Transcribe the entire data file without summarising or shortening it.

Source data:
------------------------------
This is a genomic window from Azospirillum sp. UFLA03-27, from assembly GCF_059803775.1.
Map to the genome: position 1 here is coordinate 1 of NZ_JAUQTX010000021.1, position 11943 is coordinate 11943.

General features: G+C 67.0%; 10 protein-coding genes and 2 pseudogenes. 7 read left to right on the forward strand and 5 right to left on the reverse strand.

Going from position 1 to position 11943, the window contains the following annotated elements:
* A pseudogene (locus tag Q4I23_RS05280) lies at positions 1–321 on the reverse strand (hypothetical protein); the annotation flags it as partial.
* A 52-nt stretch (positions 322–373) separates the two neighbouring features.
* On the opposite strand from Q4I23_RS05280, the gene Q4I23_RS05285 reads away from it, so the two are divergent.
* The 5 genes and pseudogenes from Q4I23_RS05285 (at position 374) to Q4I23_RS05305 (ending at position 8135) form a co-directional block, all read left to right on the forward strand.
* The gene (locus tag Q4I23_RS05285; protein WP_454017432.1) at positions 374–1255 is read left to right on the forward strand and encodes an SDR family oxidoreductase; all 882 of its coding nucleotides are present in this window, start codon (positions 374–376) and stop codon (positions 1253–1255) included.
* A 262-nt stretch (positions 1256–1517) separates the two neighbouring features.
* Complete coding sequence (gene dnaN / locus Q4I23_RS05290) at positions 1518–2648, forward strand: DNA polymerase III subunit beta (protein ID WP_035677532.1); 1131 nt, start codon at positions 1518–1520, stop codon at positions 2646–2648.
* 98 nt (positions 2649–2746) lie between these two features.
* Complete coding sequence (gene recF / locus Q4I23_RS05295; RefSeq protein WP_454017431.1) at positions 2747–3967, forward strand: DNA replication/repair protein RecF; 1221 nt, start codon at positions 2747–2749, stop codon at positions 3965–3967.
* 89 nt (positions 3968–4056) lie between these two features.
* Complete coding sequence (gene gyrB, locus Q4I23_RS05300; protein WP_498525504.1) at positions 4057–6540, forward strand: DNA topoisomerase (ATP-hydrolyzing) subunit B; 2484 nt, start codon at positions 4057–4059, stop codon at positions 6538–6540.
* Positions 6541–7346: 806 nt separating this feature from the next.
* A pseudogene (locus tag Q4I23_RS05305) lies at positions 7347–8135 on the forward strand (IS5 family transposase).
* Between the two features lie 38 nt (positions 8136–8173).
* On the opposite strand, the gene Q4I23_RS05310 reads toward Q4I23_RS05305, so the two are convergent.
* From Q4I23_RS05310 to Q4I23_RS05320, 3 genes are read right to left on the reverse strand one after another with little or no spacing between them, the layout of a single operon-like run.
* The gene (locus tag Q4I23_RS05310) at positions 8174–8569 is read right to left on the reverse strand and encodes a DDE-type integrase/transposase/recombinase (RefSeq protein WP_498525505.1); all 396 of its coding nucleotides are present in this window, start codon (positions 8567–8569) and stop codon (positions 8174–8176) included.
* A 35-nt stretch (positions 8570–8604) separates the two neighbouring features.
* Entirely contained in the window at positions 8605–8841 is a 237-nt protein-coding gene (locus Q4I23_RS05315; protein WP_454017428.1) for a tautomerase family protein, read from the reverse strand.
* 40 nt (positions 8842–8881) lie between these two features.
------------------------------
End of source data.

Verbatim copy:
This is a genomic window from Azospirillum sp. UFLA03-27, from assembly GCF_059803775.1.
Map to the genome: position 1 here is coordinate 1 of NZ_JAUQTX010000021.1, position 11943 is coordinate 11943.

General features: G+C 67.0%; 10 protein-coding genes and 2 pseudogenes. 7 read left to right on the forward strand and 5 right to left on the reverse strand.

Going from position 1 to position 11943, the window contains the following annotated elements:
* A pseudogene (locus tag Q4I23_RS05280) lies at positions 1–321 on the reverse strand (hypothetical protein); the annotation flags it as partial.
* A 52-nt stretch (positions 322–373) separates the two neighbouring features.
* On the opposite strand from Q4I23_RS05280, the gene Q4I23_RS05285 reads away from it, so the two are divergent.
* The 5 genes and pseudogenes from Q4I23_RS05285 (at position 374) to Q4I23_RS05305 (ending at position 8135) form a co-directional block, all read left to right on the forward strand.
* The gene (locus tag Q4I23_RS05285; protein WP_454017432.1) at positions 374–1255 is read left to right on the forward strand and encodes an SDR family oxidoreductase; all 882 of its coding nucleotides are present in this window, start codon (positions 374–376) and stop codon (positions 1253–1255) included.
* A 262-nt stretch (positions 1256–1517) separates the two neighbouring features.
* Complete coding sequence (gene dnaN / locus Q4I23_RS05290) at positions 1518–2648, forward strand: DNA polymerase III subunit beta (protein ID WP_035677532.1); 1131 nt, start codon at positions 1518–1520, stop codon at positions 2646–2648.
* 98 nt (positions 2649–2746) lie between these two features.
* Complete coding sequence (gene recF / locus Q4I23_RS05295; RefSeq protein WP_454017431.1) at positions 2747–3967, forward strand: DNA replication/repair protein RecF; 1221 nt, start codon at positions 2747–2749, stop codon at positions 3965–3967.
* 89 nt (positions 3968–4056) lie between these two features.
* Complete coding sequence (gene gyrB, locus Q4I23_RS05300; protein WP_498525504.1) at positions 4057–6540, forward strand: DNA topoisomerase (ATP-hydrolyzing) subunit B; 2484 nt, start codon at positions 4057–4059, stop codon at positions 6538–6540.
* Positions 6541–7346: 806 nt separating this feature from the next.
* A pseudogene (locus tag Q4I23_RS05305) lies at positions 7347–8135 on the forward strand (IS5 family transposase).
* Between the two features lie 38 nt (positions 8136–8173).
* On the opposite strand, the gene Q4I23_RS05310 reads toward Q4I23_RS05305, so the two are convergent.
* From Q4I23_RS05310 to Q4I23_RS05320, 3 genes are read right to left on the reverse strand one after another with little or no spacing between them, the layout of a single operon-like run.
* The gene (locus tag Q4I23_RS05310) at positions 8174–8569 is read right to left on the reverse strand and encodes a DDE-type integrase/transposase/recombinase (RefSeq protein WP_498525505.1); all 396 of its coding nucleotides are present in this window, start codon (positions 8567–8569) and stop codon (positions 8174–8176) included.
* A 35-nt stretch (positions 8570–8604) separates the two neighbouring features.
* Entirely contained in the window at positions 8605–8841 is a 237-nt protein-coding gene (locus Q4I23_RS05315; protein WP_454017428.1) for a tautomerase family protein, read from the reverse strand.
* 40 nt (positions 8842–8881) lie between these two features.